Hi! I’m Madhawa “Mads” Palihapitiya, an evaluator, researcher and teacher from UMass Boston who has been using digital images for program evaluation for over half-a-decade.
It was the anthropologists, visual sociologists and arts-based researchers who first used photographs for research. Since then, the use of digital images has gained status in evaluation as an “authentic source” or “empirical account” of data. As evaluators, we have used PhotoVoice to focus on the perspective of those whose lives are being affected by the programs and/or policies we evaluate.
What makes photos valuable to me is their capacity to address power imbalances. As my approach is value laden, I see my role as an evaluator to be that of a facilitator – empowering communities to provide “authentic” data for the evaluation. Photographic evaluation can help by documenting social change, facilitating sense-making, and inspiring and imagining social change. Documenting social change helps ensure accountability.
Hot Tip: Use digital images and facilitated group sense-making to conduct a number of evaluations including needs assessments and asset/capacity-building, performance monitoring or Most Significant Change (MSC).
Figure 1: Needs & Assets on Youth Violence Mapped Through PhotoVoice
I have also found photographic evaluation and facilitated sense-making to increase community engagement in evaluation as power imbalance inherent in some of the traditional data collection methods like surveys is addressed through facilitated sense-making resulting in higher quality, much more creative, deliberative and nuanced qualitative data collection.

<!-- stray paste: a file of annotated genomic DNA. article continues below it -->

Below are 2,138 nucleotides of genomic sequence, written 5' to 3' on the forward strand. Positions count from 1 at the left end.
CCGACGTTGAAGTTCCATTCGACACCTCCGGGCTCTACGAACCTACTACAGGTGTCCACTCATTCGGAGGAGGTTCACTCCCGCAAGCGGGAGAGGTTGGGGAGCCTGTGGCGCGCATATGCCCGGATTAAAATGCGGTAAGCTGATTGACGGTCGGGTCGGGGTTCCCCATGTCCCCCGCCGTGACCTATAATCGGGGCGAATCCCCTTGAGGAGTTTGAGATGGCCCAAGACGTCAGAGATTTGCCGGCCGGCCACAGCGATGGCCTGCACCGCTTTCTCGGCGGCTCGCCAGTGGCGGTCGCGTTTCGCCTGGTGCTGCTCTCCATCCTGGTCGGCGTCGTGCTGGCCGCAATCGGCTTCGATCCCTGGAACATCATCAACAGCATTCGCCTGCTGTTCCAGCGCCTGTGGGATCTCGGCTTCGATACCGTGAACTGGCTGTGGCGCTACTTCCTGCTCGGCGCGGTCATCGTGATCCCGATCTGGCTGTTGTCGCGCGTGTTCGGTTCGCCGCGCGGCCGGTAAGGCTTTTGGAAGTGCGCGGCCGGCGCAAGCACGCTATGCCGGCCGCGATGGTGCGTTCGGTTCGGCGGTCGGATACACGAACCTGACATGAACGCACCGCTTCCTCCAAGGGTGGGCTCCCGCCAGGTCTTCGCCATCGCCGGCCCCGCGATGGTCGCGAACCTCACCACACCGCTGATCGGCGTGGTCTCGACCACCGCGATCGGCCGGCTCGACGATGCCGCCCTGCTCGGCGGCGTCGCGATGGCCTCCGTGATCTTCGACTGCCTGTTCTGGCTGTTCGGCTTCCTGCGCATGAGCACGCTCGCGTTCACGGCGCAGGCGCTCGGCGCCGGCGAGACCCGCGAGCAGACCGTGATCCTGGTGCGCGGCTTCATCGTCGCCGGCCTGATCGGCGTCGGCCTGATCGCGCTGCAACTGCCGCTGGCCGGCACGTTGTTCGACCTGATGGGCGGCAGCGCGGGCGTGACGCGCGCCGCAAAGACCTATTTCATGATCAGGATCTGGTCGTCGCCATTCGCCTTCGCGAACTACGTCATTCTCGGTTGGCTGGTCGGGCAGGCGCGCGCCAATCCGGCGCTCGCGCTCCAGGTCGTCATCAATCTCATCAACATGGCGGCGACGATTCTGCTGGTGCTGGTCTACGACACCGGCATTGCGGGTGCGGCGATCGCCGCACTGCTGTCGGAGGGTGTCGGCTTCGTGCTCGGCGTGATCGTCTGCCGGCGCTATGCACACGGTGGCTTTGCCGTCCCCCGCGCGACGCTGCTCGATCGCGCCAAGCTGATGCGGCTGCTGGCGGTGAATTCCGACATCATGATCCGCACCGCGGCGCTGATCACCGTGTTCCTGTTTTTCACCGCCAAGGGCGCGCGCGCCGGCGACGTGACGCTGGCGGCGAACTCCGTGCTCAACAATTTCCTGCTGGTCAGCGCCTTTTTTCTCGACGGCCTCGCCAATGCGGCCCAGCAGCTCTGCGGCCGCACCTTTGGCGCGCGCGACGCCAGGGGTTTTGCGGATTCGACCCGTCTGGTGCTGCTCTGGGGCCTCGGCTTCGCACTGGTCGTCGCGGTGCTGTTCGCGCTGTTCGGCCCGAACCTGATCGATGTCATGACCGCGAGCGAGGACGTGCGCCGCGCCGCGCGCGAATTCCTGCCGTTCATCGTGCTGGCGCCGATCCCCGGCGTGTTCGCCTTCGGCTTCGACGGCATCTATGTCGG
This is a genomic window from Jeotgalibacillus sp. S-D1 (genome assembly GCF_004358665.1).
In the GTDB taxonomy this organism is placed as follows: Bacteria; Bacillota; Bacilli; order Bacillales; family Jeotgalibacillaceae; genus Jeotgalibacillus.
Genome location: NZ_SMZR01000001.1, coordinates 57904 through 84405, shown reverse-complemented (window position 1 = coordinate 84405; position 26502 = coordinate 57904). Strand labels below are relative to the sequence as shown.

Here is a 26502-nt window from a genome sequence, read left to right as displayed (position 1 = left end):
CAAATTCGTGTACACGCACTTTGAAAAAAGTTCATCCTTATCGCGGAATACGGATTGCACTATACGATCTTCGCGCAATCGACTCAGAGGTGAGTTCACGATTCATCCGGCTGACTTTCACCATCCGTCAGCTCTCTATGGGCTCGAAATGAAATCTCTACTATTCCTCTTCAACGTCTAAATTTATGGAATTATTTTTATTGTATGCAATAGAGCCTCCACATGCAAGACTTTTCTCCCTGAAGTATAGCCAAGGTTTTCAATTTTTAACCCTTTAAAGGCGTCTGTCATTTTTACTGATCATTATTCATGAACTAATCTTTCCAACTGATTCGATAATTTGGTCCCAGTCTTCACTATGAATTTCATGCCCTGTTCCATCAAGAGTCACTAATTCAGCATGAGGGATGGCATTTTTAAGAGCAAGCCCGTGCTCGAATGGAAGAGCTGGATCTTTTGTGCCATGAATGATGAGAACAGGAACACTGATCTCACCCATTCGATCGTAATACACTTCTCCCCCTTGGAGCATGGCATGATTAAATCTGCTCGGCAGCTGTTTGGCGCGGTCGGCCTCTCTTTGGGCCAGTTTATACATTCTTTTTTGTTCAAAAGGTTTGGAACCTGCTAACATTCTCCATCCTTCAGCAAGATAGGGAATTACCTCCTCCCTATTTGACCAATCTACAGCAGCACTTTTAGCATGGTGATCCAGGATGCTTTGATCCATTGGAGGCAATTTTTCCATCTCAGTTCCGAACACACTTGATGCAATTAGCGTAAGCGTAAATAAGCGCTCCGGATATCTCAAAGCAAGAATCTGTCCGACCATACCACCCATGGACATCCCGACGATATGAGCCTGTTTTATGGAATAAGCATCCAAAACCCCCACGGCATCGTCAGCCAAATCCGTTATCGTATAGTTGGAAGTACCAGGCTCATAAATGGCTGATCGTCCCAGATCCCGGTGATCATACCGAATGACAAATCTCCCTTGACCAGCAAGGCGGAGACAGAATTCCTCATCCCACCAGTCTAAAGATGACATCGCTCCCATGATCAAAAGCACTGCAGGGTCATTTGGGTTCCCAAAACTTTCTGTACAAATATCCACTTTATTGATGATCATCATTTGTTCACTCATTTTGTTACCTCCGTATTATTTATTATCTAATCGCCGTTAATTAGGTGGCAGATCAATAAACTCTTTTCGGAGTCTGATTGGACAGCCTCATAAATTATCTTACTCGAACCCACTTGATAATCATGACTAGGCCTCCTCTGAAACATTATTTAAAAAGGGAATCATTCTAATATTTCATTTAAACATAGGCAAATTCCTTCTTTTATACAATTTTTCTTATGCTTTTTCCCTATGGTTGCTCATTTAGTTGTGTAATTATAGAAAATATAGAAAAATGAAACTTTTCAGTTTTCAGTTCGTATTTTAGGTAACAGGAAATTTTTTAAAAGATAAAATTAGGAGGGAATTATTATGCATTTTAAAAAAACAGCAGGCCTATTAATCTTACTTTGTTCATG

Hot Tip: Consider structured large-group sense-making using a photo-elicitation method like SHOWeD.
In my evaluation practice, participants are encouraged to generate their own image(s), and to use those images to name and frame issues, identify needs and assets, define social change objectives and provide input on the value of the program and/or policy being evaluated. Participants can engage in defining not just the “what is” and “what should be” but also “what is already available” (the assets). This process is enhanced by the images that spur participants to imagine or reimagine social change.
Group sense-making also enables appreciative inquiry, which is a cornerstone of asset/capacity-building. This helps avoid an overemphasis of needs or “what’s missing” in needs assessment. This ensures that evaluators can also focus on strengths/assets already inherent in a community.
Below is a photo of from a Summer Youth Center program on this topic, an example of how a youth, spurred on by her own photo of her community, identified particular programs in her school as an asset during a sense-making discussion:
“I feel like in school they give you a lot of career paths that you can go in. So, help you if you are struggling, and what career you want to be in—this is what you can do. So, they have a lot of cool classes you can take like “health assisting” or “technology classes”, so I think that is really working.”
The American Evaluation Association is celebrating Needs Assessment (NA) TIG Week with our colleagues in the Needs Assessment Topical Interest Group. The contributions all this week to aea365 come from our NA TIG members. Do you have questions, concerns, kudos, or content to extend this aea365 contribution? Please add them in the comments section for this post on the aea365 webpage so that we may enrich our community of practice. Would you like to submit an aea365 Tip? Please send a note of interest to email@example.com. aea365 is sponsored by the American Evaluation Association and provides a Tip-a-Day by and for evaluators.